• Research. Given the materials and their condition, investigate the best approaches and optimal conditions for long-term preservation. The Image Permanence Institute offers many helpful resources for doing so — at little to no cost, including:
    —IPI Media Storage Quick Reference
    —IPI Storage Guide for Acetate Film
    —A Consumer Guide to Traditional and Digital Print Stability
    —The Storage Guide for Color Photographic Materials
  • Document. Identify the processes, develop the associated business case and obtain organizational buy-in to ensure support for long-term vital record preservation.
  • Protect. Implement your vital records program, including:
    —Protective storage using the most secure, environmentally safe and economical means
    —Duplication and/or dispersal with geographic separation
  • Reassess. Continually monitor program effectiveness and periodically revisit your mission to ensure that vital records are identified in light of ongoing changes.

The lack of a sound vital record preservation program can be a real Achilles’ heel for an organization — exposing it to considerable financial, compliance and business continuity risks, as well as potential damage to its reputation. There’s also a huge potential to miss out on long-term business opportunities that cannot yet be envisioned. Consider the current demand for older movies remastered on new formats, such as DVDs. At the beginning of the motion picture industry, companies failed to see the value of preserving original film masters. As a result, many of those originals have turned to dust — and untold millions of dollars in revenue have been lost.

No one can predict the future, but there’s a strong case to be made for preserving the untapped potential in your vital records. What’s needed is a careful comparison of the business impact and risks from doing nothing to the mitigation costs associated with a well designed and properly executed vital records management and storage program. By taking a proactive approach to vital record identification and protection, forward-thinking organizations are making a sound investment in the future that can pay off in the decades, and even centuries, to come. Be a visionary — preserve your vital records.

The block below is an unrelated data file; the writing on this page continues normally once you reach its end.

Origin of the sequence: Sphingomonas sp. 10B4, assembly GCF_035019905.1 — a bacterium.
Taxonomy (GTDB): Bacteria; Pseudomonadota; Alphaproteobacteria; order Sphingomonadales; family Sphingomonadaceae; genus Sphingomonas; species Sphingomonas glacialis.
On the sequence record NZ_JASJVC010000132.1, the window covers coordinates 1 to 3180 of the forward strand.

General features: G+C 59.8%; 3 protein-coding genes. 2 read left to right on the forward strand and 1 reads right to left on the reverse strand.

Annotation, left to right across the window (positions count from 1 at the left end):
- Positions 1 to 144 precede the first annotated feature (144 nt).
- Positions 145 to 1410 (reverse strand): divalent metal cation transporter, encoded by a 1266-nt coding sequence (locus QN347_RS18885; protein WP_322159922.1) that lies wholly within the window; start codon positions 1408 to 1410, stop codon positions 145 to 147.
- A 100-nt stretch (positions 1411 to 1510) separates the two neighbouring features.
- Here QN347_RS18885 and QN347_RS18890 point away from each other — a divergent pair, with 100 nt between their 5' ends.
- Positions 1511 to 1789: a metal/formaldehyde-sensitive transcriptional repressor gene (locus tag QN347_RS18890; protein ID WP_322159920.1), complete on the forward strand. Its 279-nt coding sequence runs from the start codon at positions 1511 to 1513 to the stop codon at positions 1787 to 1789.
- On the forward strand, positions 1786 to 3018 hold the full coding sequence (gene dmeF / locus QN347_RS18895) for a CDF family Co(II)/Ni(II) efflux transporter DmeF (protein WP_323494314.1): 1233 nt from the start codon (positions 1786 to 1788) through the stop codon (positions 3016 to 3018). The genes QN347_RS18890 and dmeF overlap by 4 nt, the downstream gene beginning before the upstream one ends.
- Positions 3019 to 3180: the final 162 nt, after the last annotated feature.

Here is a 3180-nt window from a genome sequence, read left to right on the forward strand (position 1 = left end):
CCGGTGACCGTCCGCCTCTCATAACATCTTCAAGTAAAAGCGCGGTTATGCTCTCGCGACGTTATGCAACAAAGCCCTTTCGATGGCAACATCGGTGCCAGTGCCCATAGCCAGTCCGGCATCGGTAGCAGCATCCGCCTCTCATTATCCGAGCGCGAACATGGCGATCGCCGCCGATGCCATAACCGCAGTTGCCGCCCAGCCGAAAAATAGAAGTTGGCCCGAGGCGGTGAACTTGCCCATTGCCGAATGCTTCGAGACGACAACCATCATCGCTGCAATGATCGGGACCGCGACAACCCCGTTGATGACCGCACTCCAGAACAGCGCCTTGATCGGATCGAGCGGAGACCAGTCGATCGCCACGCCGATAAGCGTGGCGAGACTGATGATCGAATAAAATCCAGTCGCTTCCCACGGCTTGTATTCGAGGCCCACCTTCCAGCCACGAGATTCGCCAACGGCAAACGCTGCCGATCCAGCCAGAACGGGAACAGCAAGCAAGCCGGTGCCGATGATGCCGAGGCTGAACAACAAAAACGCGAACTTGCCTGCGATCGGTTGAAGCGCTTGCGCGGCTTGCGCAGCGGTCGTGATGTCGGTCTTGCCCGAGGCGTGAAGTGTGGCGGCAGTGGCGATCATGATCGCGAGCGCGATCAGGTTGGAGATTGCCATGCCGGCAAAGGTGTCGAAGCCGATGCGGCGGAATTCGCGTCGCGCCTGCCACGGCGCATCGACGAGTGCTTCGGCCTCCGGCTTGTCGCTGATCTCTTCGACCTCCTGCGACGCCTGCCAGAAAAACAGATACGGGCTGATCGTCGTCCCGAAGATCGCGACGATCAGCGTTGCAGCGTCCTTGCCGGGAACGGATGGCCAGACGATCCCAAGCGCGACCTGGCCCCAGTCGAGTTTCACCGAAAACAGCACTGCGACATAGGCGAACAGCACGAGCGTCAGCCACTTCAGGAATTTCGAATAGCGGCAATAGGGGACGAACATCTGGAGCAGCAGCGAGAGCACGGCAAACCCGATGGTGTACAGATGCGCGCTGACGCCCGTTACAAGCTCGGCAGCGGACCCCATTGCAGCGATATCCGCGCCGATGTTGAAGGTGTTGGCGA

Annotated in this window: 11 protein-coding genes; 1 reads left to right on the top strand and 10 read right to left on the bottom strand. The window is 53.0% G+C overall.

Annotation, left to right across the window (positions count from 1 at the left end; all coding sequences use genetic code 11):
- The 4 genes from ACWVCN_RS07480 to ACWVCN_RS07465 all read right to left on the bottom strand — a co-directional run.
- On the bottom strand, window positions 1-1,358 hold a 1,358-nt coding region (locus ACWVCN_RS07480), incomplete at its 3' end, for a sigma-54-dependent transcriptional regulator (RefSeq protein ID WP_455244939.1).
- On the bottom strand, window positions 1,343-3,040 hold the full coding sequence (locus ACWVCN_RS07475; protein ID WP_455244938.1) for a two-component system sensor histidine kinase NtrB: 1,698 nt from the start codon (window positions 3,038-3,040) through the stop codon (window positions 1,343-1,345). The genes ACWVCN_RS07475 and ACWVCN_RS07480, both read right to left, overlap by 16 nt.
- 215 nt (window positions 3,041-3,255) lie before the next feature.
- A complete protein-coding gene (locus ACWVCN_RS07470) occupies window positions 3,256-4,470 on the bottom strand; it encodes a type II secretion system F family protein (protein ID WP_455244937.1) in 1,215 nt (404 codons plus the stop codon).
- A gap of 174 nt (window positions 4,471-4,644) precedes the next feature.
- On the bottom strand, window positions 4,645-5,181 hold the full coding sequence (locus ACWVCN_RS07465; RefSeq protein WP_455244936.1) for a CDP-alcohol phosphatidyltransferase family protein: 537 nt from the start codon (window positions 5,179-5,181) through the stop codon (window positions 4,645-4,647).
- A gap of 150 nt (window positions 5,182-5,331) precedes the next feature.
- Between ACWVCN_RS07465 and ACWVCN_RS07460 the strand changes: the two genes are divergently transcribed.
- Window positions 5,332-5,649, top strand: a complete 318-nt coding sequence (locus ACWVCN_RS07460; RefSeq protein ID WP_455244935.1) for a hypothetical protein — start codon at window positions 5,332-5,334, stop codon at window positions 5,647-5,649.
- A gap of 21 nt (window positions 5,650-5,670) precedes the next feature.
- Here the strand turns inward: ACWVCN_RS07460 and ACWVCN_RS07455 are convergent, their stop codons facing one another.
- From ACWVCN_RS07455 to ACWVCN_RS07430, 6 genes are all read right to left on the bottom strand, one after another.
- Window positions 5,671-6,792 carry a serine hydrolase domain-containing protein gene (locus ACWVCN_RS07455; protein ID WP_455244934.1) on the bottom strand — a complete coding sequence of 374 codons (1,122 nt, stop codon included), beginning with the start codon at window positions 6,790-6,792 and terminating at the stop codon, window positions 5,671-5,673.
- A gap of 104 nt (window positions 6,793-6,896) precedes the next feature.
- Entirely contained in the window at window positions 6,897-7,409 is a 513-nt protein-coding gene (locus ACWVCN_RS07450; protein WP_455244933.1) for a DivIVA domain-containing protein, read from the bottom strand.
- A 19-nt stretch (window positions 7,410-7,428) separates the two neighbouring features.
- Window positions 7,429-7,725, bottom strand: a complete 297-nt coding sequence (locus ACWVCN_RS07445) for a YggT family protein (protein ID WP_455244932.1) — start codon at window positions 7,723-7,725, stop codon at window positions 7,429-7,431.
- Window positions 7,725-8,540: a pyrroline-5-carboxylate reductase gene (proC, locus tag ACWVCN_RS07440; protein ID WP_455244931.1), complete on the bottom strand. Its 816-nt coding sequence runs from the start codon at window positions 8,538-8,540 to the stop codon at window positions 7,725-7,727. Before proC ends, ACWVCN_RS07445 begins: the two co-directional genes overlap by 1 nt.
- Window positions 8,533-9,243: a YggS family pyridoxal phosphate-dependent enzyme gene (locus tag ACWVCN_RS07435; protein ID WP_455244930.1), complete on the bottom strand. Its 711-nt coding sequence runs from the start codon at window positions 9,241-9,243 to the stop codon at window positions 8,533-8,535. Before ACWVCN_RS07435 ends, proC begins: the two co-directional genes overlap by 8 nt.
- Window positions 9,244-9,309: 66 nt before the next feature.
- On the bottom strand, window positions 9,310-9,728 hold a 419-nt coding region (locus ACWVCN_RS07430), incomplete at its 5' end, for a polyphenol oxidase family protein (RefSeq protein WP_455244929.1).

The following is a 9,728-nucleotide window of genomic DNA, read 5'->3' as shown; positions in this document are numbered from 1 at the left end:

Additional Resources

ARMA International is a nonprofit professional association and the authority on managing records and information – both paper and electronic. ARMA offers many publications on its website (www.arma.org), including:

  • Vital Records: Identifying, Managing and Recovering Business Critical Records
  • What Are Vital Records?

The Image Permanence Institute (IPI) is a university-based, nonprofit research laboratory devoted to scientific research on the preservation of visual and other forms of recorded information. It is the world’s largest independent laboratory with this specific scope. IPI was founded in 1985 through the combined efforts and sponsorship of the Rochester Institute of Technology and the Society for Imaging Science and Technology. There are many resources on the IPI website, including publications you can download for free.

Visit https://www.imagepermanenceinstitute.org/

Author: Tom Benjamin

Solution Development Executive - Vital Records, Iron Mountain
Tom joined Iron Mountain with the National Underground Storage (NUS) merger in 1998. He holds a B.A. from Slippery Rock University and has worked in Iron Mountain’s underground facility for the past 17 years. As an expert on vital records, Tom has been invited to present to the National Archives and Records Administration (NARA), Nuclear Information and Records Management Association (NIRMA), Society of American Archivists (SAA) and numerous local ARMA chapter groups.

Technical Adviser: James M. Reilly

Director, Image Permanence Institute (IPI)
Jim is well known for his research on the effects of temperature and humidity on library archives and museum collections; deterioration of 19th century photographic prints; environmental monitoring and control; management of film archives; and the major causes of image deterioration. He is the co-director of the Advanced Residency Program in Photograph Conservation at George Eastman House. Jim is a consultant to numerous museums and government agencies and is sought after worldwide as a teacher and seminar speaker. He has written extensively on preservation issues, and in 1998 received a Technical Achievement Award from the Academy of Motion Picture Arts and Sciences.


1 Vital Records Programs: Identifying, Managing, and Recovering Business Critical Records. ARMA International, 2003.
2 Reilly, James M. “IPI Storage Guide for Acetate Film.” 1993 http://imagepermanenceinstitute.org/shtml_sub/acetguid.pdf